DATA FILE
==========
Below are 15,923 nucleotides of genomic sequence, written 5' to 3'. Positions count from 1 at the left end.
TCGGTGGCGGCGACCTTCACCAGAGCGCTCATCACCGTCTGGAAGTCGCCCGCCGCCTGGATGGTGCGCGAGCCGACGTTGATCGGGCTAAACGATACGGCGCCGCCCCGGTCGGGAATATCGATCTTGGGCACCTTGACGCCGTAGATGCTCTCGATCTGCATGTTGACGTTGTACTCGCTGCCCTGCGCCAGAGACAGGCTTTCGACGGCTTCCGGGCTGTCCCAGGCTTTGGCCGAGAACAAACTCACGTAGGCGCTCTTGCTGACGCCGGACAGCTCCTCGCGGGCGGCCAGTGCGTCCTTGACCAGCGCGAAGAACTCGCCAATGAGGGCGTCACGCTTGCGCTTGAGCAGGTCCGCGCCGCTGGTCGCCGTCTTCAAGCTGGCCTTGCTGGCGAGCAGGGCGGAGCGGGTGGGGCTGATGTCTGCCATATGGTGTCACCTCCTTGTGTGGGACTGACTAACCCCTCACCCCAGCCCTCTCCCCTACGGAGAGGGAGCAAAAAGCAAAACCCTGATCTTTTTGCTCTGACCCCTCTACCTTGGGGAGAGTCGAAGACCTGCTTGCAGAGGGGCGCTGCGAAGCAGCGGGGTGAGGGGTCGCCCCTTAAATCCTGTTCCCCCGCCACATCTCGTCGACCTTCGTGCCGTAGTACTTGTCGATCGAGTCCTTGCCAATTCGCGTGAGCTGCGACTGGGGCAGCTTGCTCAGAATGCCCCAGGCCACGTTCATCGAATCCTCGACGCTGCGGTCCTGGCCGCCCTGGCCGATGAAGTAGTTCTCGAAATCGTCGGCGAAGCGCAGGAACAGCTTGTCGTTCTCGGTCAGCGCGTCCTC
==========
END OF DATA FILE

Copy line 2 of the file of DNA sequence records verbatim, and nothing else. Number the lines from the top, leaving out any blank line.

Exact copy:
TCGGTGGCGGCGACCTTCACCAGAGCGCTCATCACCGTCTGGAAGTCGCCCGCCGCCTGGATGGTGCGCGAGCCGACGTTGATCGGGCTAAACGATACGGCGCCGCCCCGGTCGGGAATATCGATCTTGGGCACCTTGACGCCGTAGATGCTCTCGATCTGCATGTTGACGTTGTACTCGCTGCCCTGCGCCAGAGACAGGCTTTCGACGGCTTCCGGGCTGTCCCAGGCTTTGGCCGAGAACAAACTCACGTAGGCGCTCTTGCTGACGCCGGACAGCTCCTCGCGGGCGGCCAGTGCGTCCTTGACCAGCGCGAAGAACTCGCCAATGAGGGCGTCACGCTTGCGCTTGAGCAGGTCCGCGCCGCTGGTCGCCGTCTTCAAGCTGGCCTTGCTGGCGAGCAGGGCGGAGCGGGTGGGGCTGATGTCTGCCATATGGTGTCACCTCCTTGTGTGGGACTGACTAACCCCTCACCCCAGCCCTCTCCCCTACGGAGAGGGAGCAAAAAGCAAAACCCTGATCTTTTTGCTCTGACCCCTCTACCTTGGGGAGAGTCGAAGACCTGCTTGCAGAGGGGCGCTGCGAAGCAGCGGGGTGAGGGGTCGCCCCTTAAATCCTGTTCCCCCGCCACATCTCGTCGACCTTCGTGCCGTAGTACTTGTCGATCGAGTCCTTGCCAATTCGCGTGAGCTGCGACTGGGGCAGCTTGCTCAGAATGCCCCAGGCCACGTTCATCGAATCCTCGACGCTGCGGTCCTGGCCGCCCTGGCCGATGAAGTAGTTCTCGAAATCGTCGGCGAAGCGCAGGAACAGCTTGTCGTTCTCGGTCAGCGCGTCCTC